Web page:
Three other pluses for the Sony relate to focus points, ISO, and sensor pixel area. It has 399 focus points—246 more than the Nikon’s 153. It also has better High ISO performance at 3434 vs. 2660.
Its sensor pixel area is larger by 7% and reads, 20.33µm2 vs. the D850’s 18.88µm2.
These are the most significant advantages the Sony a7R II has over the Nikon D850. Whether they are game changers depends on individual needs and photographic expectations.
These camera brands have many more shared advantages than they do disadvantages. Their collective cons are more like wishes than faults and unlikely to affect buying decisions.
The only two shared weaknesses are no integrated GPS or built-in pop-up flash units.
Inbuilt flash is not flattering and is always a last resort. Even so, the built-in flash can be invaluable for spontaneous shooting in the dark. It can mean the difference between capturing an image or not.
So, most photographers prefer to see a pop-up flash than none. Built-in GPS—though not a major setback—is something users would have liked for geotagging footage.
What the Reviewers Say
There are few shared gripes among reviewers of the Nikon D850 DSLR. There will always be personal likes and dislikes with any camera. These tend to be subjective and don’t reflect the bigger picture.
Many reviewers say that the D850 meets or exceeds their expectations and that’s huge. The cost of this camera suggests that most owners knew what they were getting long before they bought it.
Reviewers praise the Nikon D850 for its bright, iPhone-like touchscreen. They also appreciate the sharp images and fast autofocus. The deep, comfortable grip and the layout of the buttons are two more.
The D850’s quiet shutter, Live View functionality, and connectivity options are more shared likes.
Some reviews compare the D850 to other cameras owned or used. That results in different feedback depending on personal experiences. It’s almost always positive in the majority of cases.
There are a few shared negatives but nothing significant enough to devalue the positives. Nikon’s wireless iOS app gets a bad rap. And some photographers complain about no built-in stabilization.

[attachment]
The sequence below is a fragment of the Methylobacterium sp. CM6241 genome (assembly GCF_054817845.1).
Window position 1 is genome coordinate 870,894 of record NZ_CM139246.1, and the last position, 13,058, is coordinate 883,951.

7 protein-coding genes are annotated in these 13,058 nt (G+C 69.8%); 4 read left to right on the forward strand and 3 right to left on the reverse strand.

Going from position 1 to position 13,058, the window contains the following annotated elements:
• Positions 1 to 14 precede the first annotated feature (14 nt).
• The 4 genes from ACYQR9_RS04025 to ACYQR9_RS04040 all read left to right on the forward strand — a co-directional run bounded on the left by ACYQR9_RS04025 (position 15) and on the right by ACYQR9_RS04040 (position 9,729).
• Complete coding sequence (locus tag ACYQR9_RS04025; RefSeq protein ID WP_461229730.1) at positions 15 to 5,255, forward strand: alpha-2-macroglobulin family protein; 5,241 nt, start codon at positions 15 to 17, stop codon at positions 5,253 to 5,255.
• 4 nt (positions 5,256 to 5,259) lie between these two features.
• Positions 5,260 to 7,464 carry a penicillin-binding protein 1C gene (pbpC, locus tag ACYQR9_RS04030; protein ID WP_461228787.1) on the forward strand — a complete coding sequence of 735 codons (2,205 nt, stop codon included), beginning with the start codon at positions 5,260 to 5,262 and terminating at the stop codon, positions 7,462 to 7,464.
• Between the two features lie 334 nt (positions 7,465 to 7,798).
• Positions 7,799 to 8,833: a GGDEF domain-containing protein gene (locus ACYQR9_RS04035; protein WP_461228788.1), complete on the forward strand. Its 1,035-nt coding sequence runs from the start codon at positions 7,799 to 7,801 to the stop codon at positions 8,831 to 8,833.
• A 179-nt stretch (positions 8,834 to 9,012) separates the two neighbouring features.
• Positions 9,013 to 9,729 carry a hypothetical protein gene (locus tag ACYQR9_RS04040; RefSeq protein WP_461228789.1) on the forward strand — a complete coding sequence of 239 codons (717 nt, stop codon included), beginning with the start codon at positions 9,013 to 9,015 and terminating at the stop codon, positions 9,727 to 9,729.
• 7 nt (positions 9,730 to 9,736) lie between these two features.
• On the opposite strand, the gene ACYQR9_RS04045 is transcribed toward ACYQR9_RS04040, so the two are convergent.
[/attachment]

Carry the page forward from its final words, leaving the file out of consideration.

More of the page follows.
No focus peaking for 4K video is another feature many reviewers would like to have seen. The missing pop-up flash also gets a thumbs-down for the reasons mentioned earlier.
There are a few other ‘minor criticisms’ that are personal rather than shared negatives.
Reviewers Take on the Sony a7R II
Most photographers agree that the Sony a7R II is an excellent mirrorless camera. It’s not a cheap mirrorless, so we expect it to be well-received. It’s unquestionably popular among fans of mirrorless technology.
The most predictable shared positive feedback refers to the camera’s lightweight and compact design. Image resolution and high-quality, colorful 4K video, and the incredible dynamic range are others.
Low light performance—including autofocus (AF) in dim light—gets plenty of approval too. Reviewers also welcome the in-body stabilization and being able to shoot at slower shutter speeds.
Everyone loves the tiltable 3-inch rear LCD, though most would have preferred a touchscreen. A more significant shared con is the Sony a7R II’s abysmal short battery life of just 290 shots per charge.
A few Sony fans complain of the limited range of a7 lenses (especially compared to D850 compatible glass), even though they are exceptional quality. Alas, there are only 83 available for the camera’s E lens mount. Nikon has 286 lenses for its F-mount.
There are some personal dislikes, but overall most owners of the Sony a7R II love this model.
The extra advantages of the Nikon D850 make it a clear winner—feature-wise. Its standout pros are the larger LCD, touchscreen, and longer battery life. It also has Bluetooth among other advantages.
The Sony a7R II is not without attractions. It’s a high-quality little camera with in-body image stabilization. The a7R II is also considerably lighter and more compact than the D850.
Whichever camera checks enough of your photography boxes is YOUR winner. At least now you have the facts to make a better-informed decision.Back to Top